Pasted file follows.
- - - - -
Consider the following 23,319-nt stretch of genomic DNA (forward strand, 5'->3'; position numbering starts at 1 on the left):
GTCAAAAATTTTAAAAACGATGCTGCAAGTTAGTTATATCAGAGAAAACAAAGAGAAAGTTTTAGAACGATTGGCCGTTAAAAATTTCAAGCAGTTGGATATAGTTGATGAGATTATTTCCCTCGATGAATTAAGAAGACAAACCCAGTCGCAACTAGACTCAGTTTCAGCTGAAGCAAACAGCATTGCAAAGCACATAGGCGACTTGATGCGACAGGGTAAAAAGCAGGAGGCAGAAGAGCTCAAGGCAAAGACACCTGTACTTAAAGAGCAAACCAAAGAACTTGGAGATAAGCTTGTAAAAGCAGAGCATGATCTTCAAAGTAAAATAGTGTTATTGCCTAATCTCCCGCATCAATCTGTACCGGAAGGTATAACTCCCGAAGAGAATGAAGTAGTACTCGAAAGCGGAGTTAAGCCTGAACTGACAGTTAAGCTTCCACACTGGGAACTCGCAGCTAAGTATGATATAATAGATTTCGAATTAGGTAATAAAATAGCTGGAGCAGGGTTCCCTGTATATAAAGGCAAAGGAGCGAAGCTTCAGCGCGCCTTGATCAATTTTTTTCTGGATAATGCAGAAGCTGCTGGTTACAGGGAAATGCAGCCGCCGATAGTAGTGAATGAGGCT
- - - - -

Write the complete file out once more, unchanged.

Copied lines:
Consider the following 23,319-nt stretch of genomic DNA (forward strand, 5'->3'; position numbering starts at 1 on the left):
GTCAAAAATTTTAAAAACGATGCTGCAAGTTAGTTATATCAGAGAAAACAAAGAGAAAGTTTTAGAACGATTGGCCGTTAAAAATTTCAAGCAGTTGGATATAGTTGATGAGATTATTTCCCTCGATGAATTAAGAAGACAAACCCAGTCGCAACTAGACTCAGTTTCAGCTGAAGCAAACAGCATTGCAAAGCACATAGGCGACTTGATGCGACAGGGTAAAAAGCAGGAGGCAGAAGAGCTCAAGGCAAAGACACCTGTACTTAAAGAGCAAACCAAAGAACTTGGAGATAAGCTTGTAAAAGCAGAGCATGATCTTCAAAGTAAAATAGTGTTATTGCCTAATCTCCCGCATCAATCTGTACCGGAAGGTATAACTCCCGAAGAGAATGAAGTAGTACTCGAAAGCGGAGTTAAGCCTGAACTGACAGTTAAGCTTCCACACTGGGAACTCGCAGCTAAGTATGATATAATAGATTTCGAATTAGGTAATAAAATAGCTGGAGCAGGGTTCCCTGTATATAAAGGCAAAGGAGCGAAGCTTCAGCGCGCCTTGATCAATTTTTTTCTGGATAATGCAGAAGCTGCTGGTTACAGGGAAATGCAGCCGCCGATAGTAGTGAATGAGGCT